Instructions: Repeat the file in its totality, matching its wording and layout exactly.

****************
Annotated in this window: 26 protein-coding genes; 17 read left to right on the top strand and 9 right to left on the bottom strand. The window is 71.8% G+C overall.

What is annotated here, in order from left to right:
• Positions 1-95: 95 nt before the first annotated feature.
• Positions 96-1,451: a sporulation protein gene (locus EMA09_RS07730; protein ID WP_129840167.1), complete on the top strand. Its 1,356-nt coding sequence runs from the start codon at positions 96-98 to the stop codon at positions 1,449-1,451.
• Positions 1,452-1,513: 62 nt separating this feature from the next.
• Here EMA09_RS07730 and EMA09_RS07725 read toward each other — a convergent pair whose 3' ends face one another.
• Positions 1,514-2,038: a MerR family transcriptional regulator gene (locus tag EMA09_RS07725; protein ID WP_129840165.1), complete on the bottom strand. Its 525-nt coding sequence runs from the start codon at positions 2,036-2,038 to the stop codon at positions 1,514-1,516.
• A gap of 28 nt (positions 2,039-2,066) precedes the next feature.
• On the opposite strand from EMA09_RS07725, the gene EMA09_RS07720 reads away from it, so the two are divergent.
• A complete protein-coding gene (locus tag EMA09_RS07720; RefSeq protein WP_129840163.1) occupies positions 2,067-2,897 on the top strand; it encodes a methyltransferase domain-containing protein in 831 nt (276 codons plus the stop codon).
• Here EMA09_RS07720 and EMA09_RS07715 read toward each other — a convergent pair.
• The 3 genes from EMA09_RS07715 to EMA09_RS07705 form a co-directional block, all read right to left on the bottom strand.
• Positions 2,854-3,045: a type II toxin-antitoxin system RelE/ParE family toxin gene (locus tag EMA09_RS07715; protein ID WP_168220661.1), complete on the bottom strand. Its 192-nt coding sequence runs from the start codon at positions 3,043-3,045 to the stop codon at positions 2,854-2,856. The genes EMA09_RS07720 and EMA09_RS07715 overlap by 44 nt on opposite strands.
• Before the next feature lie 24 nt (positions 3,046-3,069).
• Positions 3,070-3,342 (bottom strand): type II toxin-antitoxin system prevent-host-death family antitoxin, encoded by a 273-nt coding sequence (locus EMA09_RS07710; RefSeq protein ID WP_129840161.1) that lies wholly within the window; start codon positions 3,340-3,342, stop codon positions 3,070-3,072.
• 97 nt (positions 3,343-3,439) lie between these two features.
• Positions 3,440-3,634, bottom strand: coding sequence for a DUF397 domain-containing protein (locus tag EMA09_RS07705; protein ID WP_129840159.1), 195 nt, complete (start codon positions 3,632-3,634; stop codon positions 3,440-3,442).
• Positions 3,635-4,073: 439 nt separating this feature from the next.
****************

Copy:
Annotated in this window: 26 protein-coding genes; 17 read left to right on the top strand and 9 right to left on the bottom strand. The window is 71.8% G+C overall.

What is annotated here, in order from left to right:
• Positions 1-95: 95 nt before the first annotated feature.
• Positions 96-1,451: a sporulation protein gene (locus EMA09_RS07730; protein ID WP_129840167.1), complete on the top strand. Its 1,356-nt coding sequence runs from the start codon at positions 96-98 to the stop codon at positions 1,449-1,451.
• Positions 1,452-1,513: 62 nt separating this feature from the next.
• Here EMA09_RS07730 and EMA09_RS07725 read toward each other — a convergent pair whose 3' ends face one another.
• Positions 1,514-2,038: a MerR family transcriptional regulator gene (locus tag EMA09_RS07725; protein ID WP_129840165.1), complete on the bottom strand. Its 525-nt coding sequence runs from the start codon at positions 2,036-2,038 to the stop codon at positions 1,514-1,516.
• A gap of 28 nt (positions 2,039-2,066) precedes the next feature.
• On the opposite strand from EMA09_RS07725, the gene EMA09_RS07720 reads away from it, so the two are divergent.
• A complete protein-coding gene (locus tag EMA09_RS07720; RefSeq protein WP_129840163.1) occupies positions 2,067-2,897 on the top strand; it encodes a methyltransferase domain-containing protein in 831 nt (276 codons plus the stop codon).
• Here EMA09_RS07720 and EMA09_RS07715 read toward each other — a convergent pair.
• The 3 genes from EMA09_RS07715 to EMA09_RS07705 form a co-directional block, all read right to left on the bottom strand.
• Positions 2,854-3,045: a type II toxin-antitoxin system RelE/ParE family toxin gene (locus tag EMA09_RS07715; protein ID WP_168220661.1), complete on the bottom strand. Its 192-nt coding sequence runs from the start codon at positions 3,043-3,045 to the stop codon at positions 2,854-2,856. The genes EMA09_RS07720 and EMA09_RS07715 overlap by 44 nt on opposite strands.
• Before the next feature lie 24 nt (positions 3,046-3,069).
• Positions 3,070-3,342 (bottom strand): type II toxin-antitoxin system prevent-host-death family antitoxin, encoded by a 273-nt coding sequence (locus EMA09_RS07710; RefSeq protein ID WP_129840161.1) that lies wholly within the window; start codon positions 3,340-3,342, stop codon positions 3,070-3,072.
• 97 nt (positions 3,343-3,439) lie between these two features.
• Positions 3,440-3,634, bottom strand: coding sequence for a DUF397 domain-containing protein (locus tag EMA09_RS07705; protein ID WP_129840159.1), 195 nt, complete (start codon positions 3,632-3,634; stop codon positions 3,440-3,442).
• Positions 3,635-4,073: 439 nt separating this feature from the next.